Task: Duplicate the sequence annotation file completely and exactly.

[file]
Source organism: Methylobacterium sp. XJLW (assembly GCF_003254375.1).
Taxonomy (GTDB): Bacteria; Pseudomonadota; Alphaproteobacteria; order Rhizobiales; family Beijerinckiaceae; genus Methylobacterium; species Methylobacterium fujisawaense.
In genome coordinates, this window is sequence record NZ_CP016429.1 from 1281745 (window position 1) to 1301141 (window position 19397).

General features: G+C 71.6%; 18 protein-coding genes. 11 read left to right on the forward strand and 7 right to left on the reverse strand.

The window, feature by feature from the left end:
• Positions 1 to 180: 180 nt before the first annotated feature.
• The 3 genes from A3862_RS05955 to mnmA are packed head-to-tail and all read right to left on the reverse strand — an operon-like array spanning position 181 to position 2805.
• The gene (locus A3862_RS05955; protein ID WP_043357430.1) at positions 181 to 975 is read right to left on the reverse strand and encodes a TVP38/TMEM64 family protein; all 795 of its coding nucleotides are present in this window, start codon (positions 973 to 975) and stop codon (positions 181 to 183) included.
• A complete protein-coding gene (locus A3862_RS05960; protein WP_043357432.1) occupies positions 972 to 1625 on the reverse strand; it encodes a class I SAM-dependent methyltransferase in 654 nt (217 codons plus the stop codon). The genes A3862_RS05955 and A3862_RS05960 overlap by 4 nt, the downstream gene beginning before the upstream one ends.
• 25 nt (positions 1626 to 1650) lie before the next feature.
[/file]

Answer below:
Source organism: Methylobacterium sp. XJLW (assembly GCF_003254375.1).
Taxonomy (GTDB): Bacteria; Pseudomonadota; Alphaproteobacteria; order Rhizobiales; family Beijerinckiaceae; genus Methylobacterium; species Methylobacterium fujisawaense.
In genome coordinates, this window is sequence record NZ_CP016429.1 from 1281745 (window position 1) to 1301141 (window position 19397).

General features: G+C 71.6%; 18 protein-coding genes. 11 read left to right on the forward strand and 7 right to left on the reverse strand.

The window, feature by feature from the left end:
• Positions 1 to 180: 180 nt before the first annotated feature.
• The 3 genes from A3862_RS05955 to mnmA are packed head-to-tail and all read right to left on the reverse strand — an operon-like array spanning position 181 to position 2805.
• The gene (locus A3862_RS05955; protein ID WP_043357430.1) at positions 181 to 975 is read right to left on the reverse strand and encodes a TVP38/TMEM64 family protein; all 795 of its coding nucleotides are present in this window, start codon (positions 973 to 975) and stop codon (positions 181 to 183) included.
• A complete protein-coding gene (locus A3862_RS05960; protein WP_043357432.1) occupies positions 972 to 1625 on the reverse strand; it encodes a class I SAM-dependent methyltransferase in 654 nt (217 codons plus the stop codon). The genes A3862_RS05955 and A3862_RS05960 overlap by 4 nt, the downstream gene beginning before the upstream one ends.
• 25 nt (positions 1626 to 1650) lie before the next feature.